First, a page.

This evening, Wednesday, April 22 — Earth Day 2015 — MSNBC will premiere “Just Eat It: A Food Waste Story.”
According to the announcement on Adweek magazine’s website, the documentary “examines how much food humans waste and the resulting costs to our economy, our climate, and our health” — as much as 40 percent of what’s grown becomes food waste. The filmmakers highlighted this issue when they “gave up traditional grocery shopping for six months and instead rely exclusively on food that would have otherwise been thrown out.”
In January 2012, the Food Network addressed this issue with “The Big Waste,” in which two teams of Food Network chefs (Cleveland’s own Iron Chef Mike Symon was one of them) competed to create a dinner “worthy of their great reputations” using only food on its way to the trash. Video clips from the show are available on the Food Network website.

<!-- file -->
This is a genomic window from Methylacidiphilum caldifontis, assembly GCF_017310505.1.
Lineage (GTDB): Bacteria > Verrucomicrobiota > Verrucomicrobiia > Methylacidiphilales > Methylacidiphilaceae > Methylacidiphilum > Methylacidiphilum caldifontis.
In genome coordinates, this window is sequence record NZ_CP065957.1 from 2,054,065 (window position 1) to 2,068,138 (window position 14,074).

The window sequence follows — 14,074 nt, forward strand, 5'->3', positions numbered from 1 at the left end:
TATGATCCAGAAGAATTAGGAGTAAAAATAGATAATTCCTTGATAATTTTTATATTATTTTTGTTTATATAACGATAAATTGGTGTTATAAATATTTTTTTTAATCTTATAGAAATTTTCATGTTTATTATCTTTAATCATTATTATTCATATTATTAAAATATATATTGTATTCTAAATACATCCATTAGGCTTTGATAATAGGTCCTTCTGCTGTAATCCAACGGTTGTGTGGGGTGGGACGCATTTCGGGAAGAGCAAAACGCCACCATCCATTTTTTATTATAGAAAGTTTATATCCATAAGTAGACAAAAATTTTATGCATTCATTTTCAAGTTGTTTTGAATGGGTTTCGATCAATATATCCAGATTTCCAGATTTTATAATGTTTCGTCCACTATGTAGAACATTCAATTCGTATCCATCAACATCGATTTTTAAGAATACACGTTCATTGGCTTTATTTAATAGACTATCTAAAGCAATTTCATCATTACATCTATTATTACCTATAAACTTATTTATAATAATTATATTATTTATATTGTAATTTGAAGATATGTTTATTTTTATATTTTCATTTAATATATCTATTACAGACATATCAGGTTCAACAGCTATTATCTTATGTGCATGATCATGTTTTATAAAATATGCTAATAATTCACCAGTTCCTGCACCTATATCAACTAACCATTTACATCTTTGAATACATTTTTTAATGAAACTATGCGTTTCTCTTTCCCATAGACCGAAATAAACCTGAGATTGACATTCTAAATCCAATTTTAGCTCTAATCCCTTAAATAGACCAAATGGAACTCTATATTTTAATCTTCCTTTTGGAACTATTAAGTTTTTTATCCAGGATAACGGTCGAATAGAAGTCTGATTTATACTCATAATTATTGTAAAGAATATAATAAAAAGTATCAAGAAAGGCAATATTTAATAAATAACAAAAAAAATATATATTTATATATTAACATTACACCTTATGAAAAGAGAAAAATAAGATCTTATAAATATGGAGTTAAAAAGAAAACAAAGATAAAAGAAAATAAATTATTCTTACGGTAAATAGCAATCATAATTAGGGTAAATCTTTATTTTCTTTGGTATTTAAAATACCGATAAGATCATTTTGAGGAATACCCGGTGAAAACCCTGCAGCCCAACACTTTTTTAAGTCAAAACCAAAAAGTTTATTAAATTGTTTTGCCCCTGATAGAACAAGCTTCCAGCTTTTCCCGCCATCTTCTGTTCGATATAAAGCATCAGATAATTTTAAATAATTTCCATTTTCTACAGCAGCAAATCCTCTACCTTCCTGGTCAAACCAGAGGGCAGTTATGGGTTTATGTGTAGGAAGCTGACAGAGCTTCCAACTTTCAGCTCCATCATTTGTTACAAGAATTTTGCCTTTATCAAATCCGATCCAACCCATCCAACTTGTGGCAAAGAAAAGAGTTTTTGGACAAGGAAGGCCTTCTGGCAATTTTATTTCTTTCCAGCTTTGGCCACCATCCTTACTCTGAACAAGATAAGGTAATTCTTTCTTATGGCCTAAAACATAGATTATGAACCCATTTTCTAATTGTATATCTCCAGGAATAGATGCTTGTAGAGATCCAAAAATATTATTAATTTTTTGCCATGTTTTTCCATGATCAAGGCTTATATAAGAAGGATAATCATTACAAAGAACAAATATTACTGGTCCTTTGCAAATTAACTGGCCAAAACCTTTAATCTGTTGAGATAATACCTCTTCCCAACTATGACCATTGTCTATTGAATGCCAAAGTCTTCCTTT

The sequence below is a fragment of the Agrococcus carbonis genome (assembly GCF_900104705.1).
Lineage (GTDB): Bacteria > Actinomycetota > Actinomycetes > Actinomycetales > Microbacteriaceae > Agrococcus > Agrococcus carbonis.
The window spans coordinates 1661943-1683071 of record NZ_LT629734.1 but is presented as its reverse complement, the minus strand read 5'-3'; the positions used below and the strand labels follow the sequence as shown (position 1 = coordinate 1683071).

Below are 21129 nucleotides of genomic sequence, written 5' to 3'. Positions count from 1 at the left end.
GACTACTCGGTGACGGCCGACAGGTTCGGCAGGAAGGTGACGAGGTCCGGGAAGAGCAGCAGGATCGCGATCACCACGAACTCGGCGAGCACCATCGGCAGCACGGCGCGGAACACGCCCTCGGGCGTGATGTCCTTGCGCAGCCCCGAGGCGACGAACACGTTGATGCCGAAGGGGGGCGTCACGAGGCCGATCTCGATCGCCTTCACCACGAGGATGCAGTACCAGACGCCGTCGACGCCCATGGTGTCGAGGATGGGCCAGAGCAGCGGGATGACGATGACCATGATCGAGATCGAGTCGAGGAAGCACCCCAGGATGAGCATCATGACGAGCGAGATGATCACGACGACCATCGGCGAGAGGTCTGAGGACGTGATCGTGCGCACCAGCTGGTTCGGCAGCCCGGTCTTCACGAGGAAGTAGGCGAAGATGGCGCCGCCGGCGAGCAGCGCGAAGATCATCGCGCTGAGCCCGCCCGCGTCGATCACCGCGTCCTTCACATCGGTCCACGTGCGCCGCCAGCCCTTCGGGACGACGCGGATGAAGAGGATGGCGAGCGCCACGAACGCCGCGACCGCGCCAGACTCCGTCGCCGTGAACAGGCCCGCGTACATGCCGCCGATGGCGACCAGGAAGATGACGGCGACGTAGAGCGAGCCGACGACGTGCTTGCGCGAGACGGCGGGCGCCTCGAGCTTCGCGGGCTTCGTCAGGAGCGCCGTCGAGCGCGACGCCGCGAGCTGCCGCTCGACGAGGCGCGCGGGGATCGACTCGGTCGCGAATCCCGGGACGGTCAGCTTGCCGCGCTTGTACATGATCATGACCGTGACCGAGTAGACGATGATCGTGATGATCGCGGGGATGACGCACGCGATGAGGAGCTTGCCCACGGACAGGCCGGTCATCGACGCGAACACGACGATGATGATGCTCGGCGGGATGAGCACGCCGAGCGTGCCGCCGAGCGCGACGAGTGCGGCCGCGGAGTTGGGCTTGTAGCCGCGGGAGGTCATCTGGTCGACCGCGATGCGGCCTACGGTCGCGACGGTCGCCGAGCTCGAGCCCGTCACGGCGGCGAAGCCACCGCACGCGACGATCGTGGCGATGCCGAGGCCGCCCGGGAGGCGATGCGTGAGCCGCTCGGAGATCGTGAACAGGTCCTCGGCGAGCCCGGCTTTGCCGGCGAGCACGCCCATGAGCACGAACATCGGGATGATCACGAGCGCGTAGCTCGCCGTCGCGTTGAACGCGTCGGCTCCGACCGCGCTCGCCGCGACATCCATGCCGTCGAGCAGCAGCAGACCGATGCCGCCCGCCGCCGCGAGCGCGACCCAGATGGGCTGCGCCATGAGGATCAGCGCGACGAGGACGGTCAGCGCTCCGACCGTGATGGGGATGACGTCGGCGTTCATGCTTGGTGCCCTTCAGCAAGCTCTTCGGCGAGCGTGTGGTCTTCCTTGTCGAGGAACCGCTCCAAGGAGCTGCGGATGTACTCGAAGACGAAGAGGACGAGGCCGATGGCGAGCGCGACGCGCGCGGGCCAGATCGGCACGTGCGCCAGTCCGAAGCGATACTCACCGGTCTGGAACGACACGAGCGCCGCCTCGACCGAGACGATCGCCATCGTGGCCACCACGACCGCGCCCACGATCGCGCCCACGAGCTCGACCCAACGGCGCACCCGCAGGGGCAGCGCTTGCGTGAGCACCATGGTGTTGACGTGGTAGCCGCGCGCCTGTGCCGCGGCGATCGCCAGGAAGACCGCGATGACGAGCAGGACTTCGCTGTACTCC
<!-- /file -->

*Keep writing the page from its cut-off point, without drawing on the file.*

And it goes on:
Food waste upsets me. Sending some of it to food banks or other redistributors solves a small part of the problem. Turning some of it to compost solves a little more. Extracting it from wastewater and turning it into energy or fertilizer takes another small bite. But the sad fact is that too much food rots in the field or ends up as sewage or in landfills, where it becomes an environmental hazard.
Watch “Just Eat It.” Food is for nutrition. Keep It Out of the Landfill.